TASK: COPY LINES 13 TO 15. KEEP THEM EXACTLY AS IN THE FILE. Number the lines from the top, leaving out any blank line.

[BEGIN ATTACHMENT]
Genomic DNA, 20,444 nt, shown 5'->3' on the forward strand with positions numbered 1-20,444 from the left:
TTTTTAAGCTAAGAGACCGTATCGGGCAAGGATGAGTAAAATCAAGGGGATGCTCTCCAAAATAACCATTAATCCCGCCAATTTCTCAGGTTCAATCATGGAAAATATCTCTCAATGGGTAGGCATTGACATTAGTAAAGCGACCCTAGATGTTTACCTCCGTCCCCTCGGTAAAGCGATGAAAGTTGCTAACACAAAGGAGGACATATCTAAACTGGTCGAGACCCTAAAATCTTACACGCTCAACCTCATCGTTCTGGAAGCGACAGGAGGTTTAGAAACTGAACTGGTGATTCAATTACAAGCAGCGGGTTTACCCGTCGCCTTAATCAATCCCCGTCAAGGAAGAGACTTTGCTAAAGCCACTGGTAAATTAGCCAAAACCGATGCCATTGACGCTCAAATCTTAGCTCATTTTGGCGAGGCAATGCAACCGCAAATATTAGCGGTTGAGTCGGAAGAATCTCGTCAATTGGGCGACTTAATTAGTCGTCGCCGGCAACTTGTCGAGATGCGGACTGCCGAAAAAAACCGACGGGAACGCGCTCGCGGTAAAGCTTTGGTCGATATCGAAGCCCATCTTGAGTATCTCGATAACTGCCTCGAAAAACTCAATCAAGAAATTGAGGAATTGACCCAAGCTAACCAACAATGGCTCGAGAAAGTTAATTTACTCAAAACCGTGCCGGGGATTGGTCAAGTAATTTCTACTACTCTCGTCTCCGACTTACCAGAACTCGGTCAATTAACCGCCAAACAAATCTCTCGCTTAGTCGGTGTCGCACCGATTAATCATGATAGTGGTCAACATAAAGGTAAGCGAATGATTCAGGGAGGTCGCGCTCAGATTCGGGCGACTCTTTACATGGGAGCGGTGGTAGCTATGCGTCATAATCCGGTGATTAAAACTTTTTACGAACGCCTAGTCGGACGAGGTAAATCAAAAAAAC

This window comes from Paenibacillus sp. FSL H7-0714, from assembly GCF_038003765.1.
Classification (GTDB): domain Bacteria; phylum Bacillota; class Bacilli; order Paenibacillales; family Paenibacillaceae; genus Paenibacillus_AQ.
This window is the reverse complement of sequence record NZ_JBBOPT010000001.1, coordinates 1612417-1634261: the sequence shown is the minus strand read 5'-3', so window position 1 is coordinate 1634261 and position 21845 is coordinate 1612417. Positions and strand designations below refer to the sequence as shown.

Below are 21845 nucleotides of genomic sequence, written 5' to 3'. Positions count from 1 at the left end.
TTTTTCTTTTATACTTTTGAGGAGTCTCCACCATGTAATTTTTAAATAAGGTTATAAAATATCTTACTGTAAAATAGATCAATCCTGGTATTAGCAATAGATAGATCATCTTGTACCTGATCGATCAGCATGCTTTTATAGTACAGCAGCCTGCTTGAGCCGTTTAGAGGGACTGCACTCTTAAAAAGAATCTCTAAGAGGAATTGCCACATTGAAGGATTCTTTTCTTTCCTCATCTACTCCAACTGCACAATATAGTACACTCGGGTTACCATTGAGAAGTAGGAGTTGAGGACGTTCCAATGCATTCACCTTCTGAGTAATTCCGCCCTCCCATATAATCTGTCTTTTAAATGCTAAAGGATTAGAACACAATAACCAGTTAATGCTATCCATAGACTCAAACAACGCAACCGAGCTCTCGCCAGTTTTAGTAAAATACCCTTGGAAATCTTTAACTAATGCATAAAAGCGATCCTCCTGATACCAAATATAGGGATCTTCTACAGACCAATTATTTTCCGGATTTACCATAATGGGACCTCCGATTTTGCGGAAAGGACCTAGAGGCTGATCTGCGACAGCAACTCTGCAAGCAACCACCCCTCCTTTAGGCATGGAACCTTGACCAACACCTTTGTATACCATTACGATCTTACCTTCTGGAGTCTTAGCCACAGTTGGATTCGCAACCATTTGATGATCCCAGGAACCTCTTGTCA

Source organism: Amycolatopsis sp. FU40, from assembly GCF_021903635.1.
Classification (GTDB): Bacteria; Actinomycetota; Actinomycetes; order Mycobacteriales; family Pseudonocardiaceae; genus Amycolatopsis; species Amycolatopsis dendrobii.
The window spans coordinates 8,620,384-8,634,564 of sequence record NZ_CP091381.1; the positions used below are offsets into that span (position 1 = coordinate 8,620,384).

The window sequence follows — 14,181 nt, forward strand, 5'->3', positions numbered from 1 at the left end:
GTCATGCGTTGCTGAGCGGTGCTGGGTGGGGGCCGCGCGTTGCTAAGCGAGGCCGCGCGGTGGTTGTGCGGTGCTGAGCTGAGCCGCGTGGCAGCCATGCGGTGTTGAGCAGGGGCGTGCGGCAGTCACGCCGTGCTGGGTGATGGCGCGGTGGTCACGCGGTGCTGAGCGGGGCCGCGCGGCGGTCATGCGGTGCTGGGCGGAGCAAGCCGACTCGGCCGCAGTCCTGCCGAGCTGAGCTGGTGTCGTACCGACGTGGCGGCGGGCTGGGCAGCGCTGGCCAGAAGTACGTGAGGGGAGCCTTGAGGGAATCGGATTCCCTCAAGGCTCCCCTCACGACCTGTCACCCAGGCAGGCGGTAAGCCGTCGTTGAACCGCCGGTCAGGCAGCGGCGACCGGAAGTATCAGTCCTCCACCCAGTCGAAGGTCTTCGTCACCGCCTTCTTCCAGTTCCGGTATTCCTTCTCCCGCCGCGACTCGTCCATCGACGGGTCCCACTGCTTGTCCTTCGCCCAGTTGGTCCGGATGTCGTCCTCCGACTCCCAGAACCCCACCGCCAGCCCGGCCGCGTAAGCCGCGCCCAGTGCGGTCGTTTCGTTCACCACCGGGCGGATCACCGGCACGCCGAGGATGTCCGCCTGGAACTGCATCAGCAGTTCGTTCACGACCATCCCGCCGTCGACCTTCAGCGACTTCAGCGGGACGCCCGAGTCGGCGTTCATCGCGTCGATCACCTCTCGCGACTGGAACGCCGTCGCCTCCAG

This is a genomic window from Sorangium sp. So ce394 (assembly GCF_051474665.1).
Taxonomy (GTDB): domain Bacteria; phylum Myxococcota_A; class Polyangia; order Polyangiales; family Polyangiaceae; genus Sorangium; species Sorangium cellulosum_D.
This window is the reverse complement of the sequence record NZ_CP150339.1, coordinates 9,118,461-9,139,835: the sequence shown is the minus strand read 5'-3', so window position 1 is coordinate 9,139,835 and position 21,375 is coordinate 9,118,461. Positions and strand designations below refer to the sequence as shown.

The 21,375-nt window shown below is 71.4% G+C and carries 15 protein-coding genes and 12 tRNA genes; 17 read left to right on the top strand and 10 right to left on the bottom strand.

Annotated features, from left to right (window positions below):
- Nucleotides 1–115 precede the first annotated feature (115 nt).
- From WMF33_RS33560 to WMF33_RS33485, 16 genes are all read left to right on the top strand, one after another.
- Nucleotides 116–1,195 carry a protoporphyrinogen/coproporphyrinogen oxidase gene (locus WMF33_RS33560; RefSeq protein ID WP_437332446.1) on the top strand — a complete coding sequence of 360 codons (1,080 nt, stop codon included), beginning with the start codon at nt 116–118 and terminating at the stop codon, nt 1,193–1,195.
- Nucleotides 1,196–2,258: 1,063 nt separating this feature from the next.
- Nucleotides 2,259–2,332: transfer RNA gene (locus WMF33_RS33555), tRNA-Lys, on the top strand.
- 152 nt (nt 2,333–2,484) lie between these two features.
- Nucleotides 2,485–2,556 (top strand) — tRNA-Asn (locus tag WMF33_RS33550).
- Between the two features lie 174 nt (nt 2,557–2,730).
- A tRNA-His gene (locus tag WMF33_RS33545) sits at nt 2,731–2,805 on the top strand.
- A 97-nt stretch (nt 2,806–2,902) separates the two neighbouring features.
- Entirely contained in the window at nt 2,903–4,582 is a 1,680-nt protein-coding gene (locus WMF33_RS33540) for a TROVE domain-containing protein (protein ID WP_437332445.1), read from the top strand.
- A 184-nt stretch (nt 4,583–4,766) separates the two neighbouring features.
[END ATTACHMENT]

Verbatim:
This is a genomic window from Sorangium sp. So ce394 (assembly GCF_051474665.1).
Taxonomy (GTDB): domain Bacteria; phylum Myxococcota_A; class Polyangia; order Polyangiales; family Polyangiaceae; genus Sorangium; species Sorangium cellulosum_D.
This window is the reverse complement of the sequence record NZ_CP150339.1, coordinates 9,118,461-9,139,835: the sequence shown is the minus strand read 5'-3', so window position 1 is coordinate 9,139,835 and position 21,375 is coordinate 9,118,461. Positions and strand designations below refer to the sequence as shown.